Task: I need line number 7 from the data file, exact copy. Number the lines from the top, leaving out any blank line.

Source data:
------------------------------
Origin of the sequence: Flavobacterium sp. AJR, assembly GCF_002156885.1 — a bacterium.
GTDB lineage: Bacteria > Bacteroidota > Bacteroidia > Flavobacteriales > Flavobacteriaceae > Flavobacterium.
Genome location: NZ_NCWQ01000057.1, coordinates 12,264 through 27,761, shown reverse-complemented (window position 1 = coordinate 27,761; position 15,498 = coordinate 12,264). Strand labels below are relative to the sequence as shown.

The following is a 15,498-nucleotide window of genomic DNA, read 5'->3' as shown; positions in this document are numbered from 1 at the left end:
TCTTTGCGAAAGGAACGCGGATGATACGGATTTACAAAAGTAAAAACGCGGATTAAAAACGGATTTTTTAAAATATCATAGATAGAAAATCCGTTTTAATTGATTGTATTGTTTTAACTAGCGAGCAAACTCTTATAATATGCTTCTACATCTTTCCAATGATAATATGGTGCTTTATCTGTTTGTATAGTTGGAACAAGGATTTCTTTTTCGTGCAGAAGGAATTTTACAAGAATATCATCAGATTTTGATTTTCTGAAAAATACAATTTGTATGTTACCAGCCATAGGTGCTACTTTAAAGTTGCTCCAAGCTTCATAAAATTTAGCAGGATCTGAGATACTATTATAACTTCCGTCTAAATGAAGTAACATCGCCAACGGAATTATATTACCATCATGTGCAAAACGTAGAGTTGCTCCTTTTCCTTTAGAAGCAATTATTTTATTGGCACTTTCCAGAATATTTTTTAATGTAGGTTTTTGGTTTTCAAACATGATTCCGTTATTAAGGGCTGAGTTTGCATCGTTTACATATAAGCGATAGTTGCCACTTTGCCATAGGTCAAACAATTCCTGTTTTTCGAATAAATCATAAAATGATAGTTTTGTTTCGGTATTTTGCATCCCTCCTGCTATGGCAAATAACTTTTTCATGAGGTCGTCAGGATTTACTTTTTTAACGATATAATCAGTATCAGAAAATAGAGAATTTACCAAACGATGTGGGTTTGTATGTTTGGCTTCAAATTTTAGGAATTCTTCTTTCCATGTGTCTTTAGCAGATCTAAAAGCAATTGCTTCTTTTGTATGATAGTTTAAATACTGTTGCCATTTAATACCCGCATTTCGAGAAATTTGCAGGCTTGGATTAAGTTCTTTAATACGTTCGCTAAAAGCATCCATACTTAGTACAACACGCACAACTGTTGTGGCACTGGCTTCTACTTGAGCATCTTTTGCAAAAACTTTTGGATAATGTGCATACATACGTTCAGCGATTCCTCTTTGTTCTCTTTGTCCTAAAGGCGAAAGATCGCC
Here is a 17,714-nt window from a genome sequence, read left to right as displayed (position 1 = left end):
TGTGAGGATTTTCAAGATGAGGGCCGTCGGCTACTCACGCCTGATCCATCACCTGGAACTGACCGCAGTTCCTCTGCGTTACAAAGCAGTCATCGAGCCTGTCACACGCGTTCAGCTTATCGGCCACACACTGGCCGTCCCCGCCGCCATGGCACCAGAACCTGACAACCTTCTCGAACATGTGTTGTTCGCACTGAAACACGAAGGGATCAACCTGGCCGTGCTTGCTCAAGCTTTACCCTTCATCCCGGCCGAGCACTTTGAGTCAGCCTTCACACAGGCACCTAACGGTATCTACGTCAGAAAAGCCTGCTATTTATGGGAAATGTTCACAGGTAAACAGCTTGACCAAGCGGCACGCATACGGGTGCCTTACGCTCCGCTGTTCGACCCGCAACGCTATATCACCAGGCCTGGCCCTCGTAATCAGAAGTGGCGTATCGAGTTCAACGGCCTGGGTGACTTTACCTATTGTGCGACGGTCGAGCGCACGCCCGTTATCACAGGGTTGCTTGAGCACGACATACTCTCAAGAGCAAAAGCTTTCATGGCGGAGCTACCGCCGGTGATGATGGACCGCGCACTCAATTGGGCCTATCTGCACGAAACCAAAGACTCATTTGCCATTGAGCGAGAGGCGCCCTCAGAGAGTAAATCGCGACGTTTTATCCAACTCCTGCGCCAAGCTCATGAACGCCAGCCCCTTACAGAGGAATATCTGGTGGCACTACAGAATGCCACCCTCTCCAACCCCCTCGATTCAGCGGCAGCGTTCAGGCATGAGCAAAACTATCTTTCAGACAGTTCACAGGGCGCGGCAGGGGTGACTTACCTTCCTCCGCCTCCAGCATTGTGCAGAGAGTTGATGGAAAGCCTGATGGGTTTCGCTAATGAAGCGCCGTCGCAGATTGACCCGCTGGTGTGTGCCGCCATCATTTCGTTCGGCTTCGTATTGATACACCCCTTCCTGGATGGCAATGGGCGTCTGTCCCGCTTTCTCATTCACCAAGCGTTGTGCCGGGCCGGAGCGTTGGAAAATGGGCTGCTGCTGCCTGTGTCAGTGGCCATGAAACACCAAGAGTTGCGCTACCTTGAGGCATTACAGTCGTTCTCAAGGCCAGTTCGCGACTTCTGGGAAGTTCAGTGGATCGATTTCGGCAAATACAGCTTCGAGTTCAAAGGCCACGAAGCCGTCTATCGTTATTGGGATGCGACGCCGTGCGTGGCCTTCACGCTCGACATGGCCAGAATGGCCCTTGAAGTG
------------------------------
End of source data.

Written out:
TGTGAGGATTTTCAAGATGAGGGCCGTCGGCTACTCACGCCTGATCCATCACCTGGAACTGACCGCAGTTCCTCTGCGTTACAAAGCAGTCATCGAGCCTGTCACACGCGTTCAGCTTATCGGCCACACACTGGCCGTCCCCGCCGCCATGGCACCAGAACCTGACAACCTTCTCGAACATGTGTTGTTCGCACTGAAACACGAAGGGATCAACCTGGCCGTGCTTGCTCAAGCTTTACCCTTCATCCCGGCCGAGCACTTTGAGTCAGCCTTCACACAGGCACCTAACGGTATCTACGTCAGAAAAGCCTGCTATTTATGGGAAATGTTCACAGGTAAACAGCTTGACCAAGCGGCACGCATACGGGTGCCTTACGCTCCGCTGTTCGACCCGCAACGCTATATCACCAGGCCTGGCCCTCGTAATCAGAAGTGGCGTATCGAGTTCAACGGCCTGGGTGACTTTACCTATTGTGCGACGGTCGAGCGCACGCCCGTTATCACAGGGTTGCTTGAGCACGACATACTCTCAAGAGCAAAAGCTTTCATGGCGGAGCTACCGCCGGTGATGATGGACCGCGCACTCAATTGGGCCTATCTGCACGAAACCAAAGACTCATTTGCCATTGAGCGAGAGGCGCCCTCAGAGAGTAAATCGCGACGTTTTATCCAACTCCTGCGCCAAGCTCATGAACGCCAGCCCCTTACAGAGGAATATCTGGTGGCACTACAGAATGCCACCCTCTCCAACCCCCTCGATTCAGCGGCAGCGTTCAGGCATGAGCAAAACTATCTTTCAGACAGTTCACAGGGCGCGGCAGGGGTGACTTACCTTCCTCCGCCTCCAGCATTGTGCAGAGAGTTGATGGAAAGCCTGATGGGTTTCGCTAATGAAGCGCCGTCGCAGATTGACCCGCTGGTGTGTGCCGCCATCATTTCGTTCGGCTTCGTATTGATACACCCCTTCCTGGATGGCAATGGGCGTCTGTCCCGCTTTCTCATTCACCAAGCGTTGTGCCGGGCCGGAGCGTTGGAAAATGGGCTGCTGCTGCCTGTGTCAGTGGCCATGAAACACCAAGAGTTGCGCTACCTTGAGGCATTACAGTCGTTCTCAAGGCCAGTTCGCGACTTCTGGGAAGTTCAGTGGATCGATTTCGGCAAATACAGCTTCGAGTTCAAAGGCCACGAAGCCGTCTATCGTTATTGGGATGCGACGCCGTGCGTGGCCTTCACGCTCGACATGGCCAGAATGGCCCTTGAAGTG